Teeth health: How to avoid medical emergencies at home – expert weighs in


It was recently reported that more people in Britain stopped visiting the dentist during the pandemic than in any other country in Europe. In fact, research from GSK Consumer Healthcare revealed that 43 percent of Brits visited a dentist less often since the onset of the pandemic. Medical professionals are noticing the impact of this as they see a rise in patients coming in with severe dental and oral problems. Dr Richard Marques spoke exclusively with Expres.co.uk to discuss this concerning issue and offers his top tips for reducing your risk of medical emergencies regarding teeth health.

Dr Marques said: “The Covid-19 pandemic has had long lasting effects in terms of delaying dental services.

“Clinics were closed for varying amounts of time during the initial lockdown, however, outside of the pandemic, the dentistry industry requires meaningful investment to reduce waiting lists in general. Dental health will suffer if this is not prioritised.

“This is very serious for the overall dental health of the nation.

“Dental check-ups are so important. Problems such as cavities can be spotted early and prevented from worsening / leading to bigger problems like root canals or tooth extractions.”

Dr Marques added: “Gum problems should be treated before they progress.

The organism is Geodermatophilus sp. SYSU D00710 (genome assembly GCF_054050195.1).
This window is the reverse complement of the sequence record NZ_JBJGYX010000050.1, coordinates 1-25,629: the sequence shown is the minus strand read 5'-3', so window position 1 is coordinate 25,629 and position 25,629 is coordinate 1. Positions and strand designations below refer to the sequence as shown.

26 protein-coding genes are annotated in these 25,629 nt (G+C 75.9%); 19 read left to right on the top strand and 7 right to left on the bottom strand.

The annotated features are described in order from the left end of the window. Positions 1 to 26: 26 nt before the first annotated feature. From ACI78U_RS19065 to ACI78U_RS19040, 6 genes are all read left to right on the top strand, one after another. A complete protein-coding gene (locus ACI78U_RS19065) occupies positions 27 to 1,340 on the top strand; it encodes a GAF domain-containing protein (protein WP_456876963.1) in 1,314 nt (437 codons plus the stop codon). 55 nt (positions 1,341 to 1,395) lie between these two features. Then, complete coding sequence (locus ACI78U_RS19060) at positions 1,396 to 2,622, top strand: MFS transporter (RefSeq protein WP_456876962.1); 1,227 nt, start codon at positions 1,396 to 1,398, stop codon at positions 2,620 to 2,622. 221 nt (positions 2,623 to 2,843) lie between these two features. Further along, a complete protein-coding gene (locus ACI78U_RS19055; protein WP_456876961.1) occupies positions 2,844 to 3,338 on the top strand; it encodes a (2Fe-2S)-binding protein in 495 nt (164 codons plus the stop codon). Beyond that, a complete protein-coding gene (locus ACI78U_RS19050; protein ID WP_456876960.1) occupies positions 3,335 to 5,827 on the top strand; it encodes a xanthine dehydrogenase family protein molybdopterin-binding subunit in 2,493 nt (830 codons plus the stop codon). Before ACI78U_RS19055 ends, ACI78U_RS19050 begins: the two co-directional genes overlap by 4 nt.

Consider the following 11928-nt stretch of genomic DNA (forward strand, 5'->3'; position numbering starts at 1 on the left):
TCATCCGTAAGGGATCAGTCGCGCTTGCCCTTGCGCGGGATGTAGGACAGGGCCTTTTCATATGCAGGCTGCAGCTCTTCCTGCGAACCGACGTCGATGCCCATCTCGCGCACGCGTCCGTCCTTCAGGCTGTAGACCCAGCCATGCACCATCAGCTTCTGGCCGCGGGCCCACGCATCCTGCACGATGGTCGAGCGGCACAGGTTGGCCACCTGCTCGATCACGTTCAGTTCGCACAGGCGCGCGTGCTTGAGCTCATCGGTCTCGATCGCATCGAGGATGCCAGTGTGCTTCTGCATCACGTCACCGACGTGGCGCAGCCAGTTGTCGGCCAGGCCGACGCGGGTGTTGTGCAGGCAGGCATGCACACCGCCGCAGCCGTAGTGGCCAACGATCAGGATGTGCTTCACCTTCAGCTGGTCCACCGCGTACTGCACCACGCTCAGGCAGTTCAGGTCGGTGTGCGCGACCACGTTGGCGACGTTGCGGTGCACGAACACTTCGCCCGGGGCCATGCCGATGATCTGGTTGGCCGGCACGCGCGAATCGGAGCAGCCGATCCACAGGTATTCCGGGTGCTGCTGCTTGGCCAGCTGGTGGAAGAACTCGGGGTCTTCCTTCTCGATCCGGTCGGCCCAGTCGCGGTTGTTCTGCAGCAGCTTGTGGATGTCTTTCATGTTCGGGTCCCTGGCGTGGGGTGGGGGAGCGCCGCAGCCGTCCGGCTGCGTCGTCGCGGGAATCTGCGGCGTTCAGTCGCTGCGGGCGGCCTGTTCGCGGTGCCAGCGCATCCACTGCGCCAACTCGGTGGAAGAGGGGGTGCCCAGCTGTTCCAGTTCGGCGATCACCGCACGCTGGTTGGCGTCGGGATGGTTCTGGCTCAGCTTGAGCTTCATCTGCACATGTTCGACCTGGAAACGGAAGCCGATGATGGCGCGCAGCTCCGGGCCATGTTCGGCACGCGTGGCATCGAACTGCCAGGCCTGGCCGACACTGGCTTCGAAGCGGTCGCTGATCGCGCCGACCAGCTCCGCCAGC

“Bleeding and inflamed gums can ultimately result in wobbly teeth and tooth loss.

“Hygienist appointments are also important to prevent this.

“Finally, and most worrying is the diagnosis of oral cancers which can starts as ulcers and progress from there, although this is very rare.

“To sum up – regular dental visits are vital for maintaining good dental and gum health which can impact overall health as well.”

For at-home tips to help reduce medical emergencies, Dr Marques offers his top tips which include:

  • If your teeth is knocked out, place it in a glass of milk until it can be treated (the milk helps keep an acid-alkali ratio meaning the tooth won’t swell)
  • Take paracetamol (or if safe to do so, ibuprofen) to help reduce the immediate pain
  • Hold an ice pack (or a pack of frozen veg) on areas of swelling
  • Dissolve salt in warm water and swish around the mouth for 60 seconds to help remove bacteria and clear infection
  • Dab a small amount of clove oil on the affected area to help reduce pain 

Published at Thu, 27 May 2021 03:01:00 +0000

Teeth health: How to avoid medical emergencies at home – expert weighs in


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